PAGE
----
It looks like the poor will be taxed to pay for it. They also benefit from the bailout.
    They won't however be taxed more than others, just taxed in general.
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    (Original post by Bagration)
    On the other hand, it appears, at least to me, to be somewhat unjust that a MD pays the same % of his income to tax as, say, a binman.

    Why is that unfair?
    Both work, both earn money.

    You'll find in a lot of companies that the binman earns more than the MD. Minimum wage doesn't apply to directors, who can be the lowest paid in a company when its struggling or just starting out.
    You want staff, you have to pay commercial rates for them. The MD can work for free if necessary, can't get employed staff for free.
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    (Original post by mart2306)
    What a tax allowance like that will do is make little difference to the poorest.
    Make a lot more difference to those who are better off though.

    Don't forget, the poorest will include those who don't earn much so don't pay much tax.
    You may have underestimated the value of tax breaks for the poorest section of society. I also disagree with your first two statements. In actual fact, if you were to analyse the figures more closely, you would see that the lowest income earners would see a far larger proportionate decrease in their income tax than the higher earners by way of proportion of income.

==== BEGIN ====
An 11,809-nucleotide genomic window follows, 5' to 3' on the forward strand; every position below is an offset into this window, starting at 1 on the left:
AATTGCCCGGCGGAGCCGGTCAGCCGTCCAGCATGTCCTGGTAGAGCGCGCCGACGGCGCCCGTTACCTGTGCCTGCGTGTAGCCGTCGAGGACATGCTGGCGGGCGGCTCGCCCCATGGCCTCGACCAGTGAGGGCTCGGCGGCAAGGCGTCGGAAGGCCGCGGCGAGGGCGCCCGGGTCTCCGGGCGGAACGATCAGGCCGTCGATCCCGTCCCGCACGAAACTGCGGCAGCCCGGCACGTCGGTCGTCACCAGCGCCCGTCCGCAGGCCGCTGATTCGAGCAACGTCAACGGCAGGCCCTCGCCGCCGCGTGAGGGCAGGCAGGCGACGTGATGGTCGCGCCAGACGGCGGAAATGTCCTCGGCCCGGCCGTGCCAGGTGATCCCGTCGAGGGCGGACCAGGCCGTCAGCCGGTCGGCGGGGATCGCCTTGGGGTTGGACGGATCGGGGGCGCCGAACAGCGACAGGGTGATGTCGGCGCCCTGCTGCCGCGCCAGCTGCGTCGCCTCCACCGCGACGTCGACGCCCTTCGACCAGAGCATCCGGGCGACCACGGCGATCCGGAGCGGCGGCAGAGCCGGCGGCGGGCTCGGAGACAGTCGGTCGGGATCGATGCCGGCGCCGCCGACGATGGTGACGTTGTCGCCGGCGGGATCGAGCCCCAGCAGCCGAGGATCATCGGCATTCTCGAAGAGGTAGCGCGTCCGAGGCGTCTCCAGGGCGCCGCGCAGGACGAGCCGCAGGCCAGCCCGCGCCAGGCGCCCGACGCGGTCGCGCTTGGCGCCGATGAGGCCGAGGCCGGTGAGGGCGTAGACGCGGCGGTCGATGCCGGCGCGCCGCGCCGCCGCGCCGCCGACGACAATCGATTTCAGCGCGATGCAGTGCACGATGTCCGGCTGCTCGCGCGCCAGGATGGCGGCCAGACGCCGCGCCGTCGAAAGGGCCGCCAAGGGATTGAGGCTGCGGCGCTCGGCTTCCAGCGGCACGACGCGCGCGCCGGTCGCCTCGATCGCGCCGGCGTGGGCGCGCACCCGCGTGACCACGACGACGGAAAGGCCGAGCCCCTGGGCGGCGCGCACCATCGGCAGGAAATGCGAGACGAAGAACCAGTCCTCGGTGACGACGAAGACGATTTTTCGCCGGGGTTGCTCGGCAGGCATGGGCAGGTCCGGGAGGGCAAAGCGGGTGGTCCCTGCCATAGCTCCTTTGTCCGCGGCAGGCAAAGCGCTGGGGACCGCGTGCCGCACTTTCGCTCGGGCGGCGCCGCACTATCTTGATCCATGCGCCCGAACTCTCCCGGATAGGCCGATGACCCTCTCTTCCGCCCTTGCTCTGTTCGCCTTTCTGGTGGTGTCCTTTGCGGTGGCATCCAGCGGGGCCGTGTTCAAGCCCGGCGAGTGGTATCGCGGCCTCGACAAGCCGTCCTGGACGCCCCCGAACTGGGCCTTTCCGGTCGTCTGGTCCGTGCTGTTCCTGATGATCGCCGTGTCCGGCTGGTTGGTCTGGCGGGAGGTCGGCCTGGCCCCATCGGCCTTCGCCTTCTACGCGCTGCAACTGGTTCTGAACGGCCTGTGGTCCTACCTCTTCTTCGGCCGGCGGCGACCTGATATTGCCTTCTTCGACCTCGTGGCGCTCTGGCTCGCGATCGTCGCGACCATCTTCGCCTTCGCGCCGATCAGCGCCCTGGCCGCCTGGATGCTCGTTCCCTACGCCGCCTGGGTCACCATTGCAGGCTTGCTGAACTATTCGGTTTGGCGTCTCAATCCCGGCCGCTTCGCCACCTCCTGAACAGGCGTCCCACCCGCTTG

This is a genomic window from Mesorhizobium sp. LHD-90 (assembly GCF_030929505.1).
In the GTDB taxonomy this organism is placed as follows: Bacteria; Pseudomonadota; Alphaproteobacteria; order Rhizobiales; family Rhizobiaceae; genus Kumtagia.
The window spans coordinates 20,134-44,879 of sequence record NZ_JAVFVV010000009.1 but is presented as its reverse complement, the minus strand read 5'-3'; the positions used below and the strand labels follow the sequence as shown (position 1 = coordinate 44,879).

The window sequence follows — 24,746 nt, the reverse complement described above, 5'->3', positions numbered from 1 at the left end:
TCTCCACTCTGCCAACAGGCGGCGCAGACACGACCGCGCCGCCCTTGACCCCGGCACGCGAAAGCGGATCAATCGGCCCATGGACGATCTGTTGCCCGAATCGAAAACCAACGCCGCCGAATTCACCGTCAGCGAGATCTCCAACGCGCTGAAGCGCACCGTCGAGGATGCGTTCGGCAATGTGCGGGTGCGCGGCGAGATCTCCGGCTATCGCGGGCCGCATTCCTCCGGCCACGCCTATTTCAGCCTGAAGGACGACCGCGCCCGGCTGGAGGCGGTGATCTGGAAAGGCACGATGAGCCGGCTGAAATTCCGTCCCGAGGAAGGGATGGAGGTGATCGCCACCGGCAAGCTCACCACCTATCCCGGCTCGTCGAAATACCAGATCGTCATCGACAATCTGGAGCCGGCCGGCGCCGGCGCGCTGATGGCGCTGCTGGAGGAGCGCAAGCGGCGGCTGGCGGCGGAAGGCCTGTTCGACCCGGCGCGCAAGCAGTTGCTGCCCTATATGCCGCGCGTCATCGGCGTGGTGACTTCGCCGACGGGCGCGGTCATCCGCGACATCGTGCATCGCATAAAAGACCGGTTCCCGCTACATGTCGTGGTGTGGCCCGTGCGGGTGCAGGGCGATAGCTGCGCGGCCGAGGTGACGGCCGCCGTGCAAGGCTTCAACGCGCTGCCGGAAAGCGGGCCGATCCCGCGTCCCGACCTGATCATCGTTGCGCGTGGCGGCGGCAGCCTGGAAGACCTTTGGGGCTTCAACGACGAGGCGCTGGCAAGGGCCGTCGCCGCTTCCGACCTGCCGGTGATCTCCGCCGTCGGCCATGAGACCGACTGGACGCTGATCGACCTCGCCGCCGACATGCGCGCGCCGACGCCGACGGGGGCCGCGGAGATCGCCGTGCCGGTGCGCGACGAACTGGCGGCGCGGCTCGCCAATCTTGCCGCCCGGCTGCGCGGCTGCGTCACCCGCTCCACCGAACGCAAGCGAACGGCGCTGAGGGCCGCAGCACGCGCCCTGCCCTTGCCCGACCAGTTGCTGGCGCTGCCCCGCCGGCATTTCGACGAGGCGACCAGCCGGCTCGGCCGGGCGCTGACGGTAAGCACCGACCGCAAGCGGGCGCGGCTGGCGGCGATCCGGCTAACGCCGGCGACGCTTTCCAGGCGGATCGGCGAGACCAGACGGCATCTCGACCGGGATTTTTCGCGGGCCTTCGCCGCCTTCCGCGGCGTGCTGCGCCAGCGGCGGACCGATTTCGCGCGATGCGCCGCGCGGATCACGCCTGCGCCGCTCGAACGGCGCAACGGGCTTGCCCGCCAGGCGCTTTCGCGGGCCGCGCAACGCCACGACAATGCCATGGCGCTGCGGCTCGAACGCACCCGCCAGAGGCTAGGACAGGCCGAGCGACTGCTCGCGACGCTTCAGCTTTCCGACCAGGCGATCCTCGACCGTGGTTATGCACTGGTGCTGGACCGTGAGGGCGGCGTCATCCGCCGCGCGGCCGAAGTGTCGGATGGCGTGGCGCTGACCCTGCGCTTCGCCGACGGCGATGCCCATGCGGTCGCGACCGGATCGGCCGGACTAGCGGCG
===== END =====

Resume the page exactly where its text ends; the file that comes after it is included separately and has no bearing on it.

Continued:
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    (Original post by CyclopsRock)
    My very rough figures suggest something in the region of £25bn, but I could be way off. It's based on the assumption that the tax free income rising to 12k means that there's an "extra" 6k that's now not being taxed. The first 2k of that would have been @ 10%, the next 4k @ 22% = £880 a person loss. There are approx 29m taxpayers in the UK atm, so 880x29m = £25bn. Though I think I've forgotten that fact that the 10% rate will now come after the £12k, so actually it'll be a slightly greater loss than that. Maybe £30bn. Approx 5% of our tax revenue.

    Simpler just to carry on with the VAT reduction to 15% that we have now. That would benefit everyone rather than just those who earn enough to pay tax.
    Come to think of it, many students won't be liable for tax now so a change in tax allowance wouldn't benefit them at all.
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    (Original post by Anony mouse)
    You may have underestimated the value of tax breaks for the poorest section of society. I also disagree with your first two statements. In actual fact, if you were to analyse the figures more closely, you would see that the lowest income earners would see a far larger proportionate decrease in their income tax than the higher earners by way of proportion of income.

    Lower proportionate decrease in their income tax?

    How about the actual figure they would be better off by? How much would that be for say a shop assistant working 16 hours a week at £5.80 an hour (minimum wage for us older people)?


    While an increase in tax allowance would benefit full time workers and some part timers, wouldn't benefit others at all.
    Someone working 20 hours a week while kids are at school may not get a penny from an increase in allowance.
    How many part timers earn below current tax threshold a year and therefore wouldn't benefit from an increase? Those are your poorest.
    Oh look, includes many students in that too.....
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    (Original post by Anony mouse)
    But your comment that this is a "needless waste of money generation" is a slightly moot point. I understand it that you believe it is the Government's duty to stimulate the economy. Whereas, we believe that the individuals could stimulate the economy more efficiently.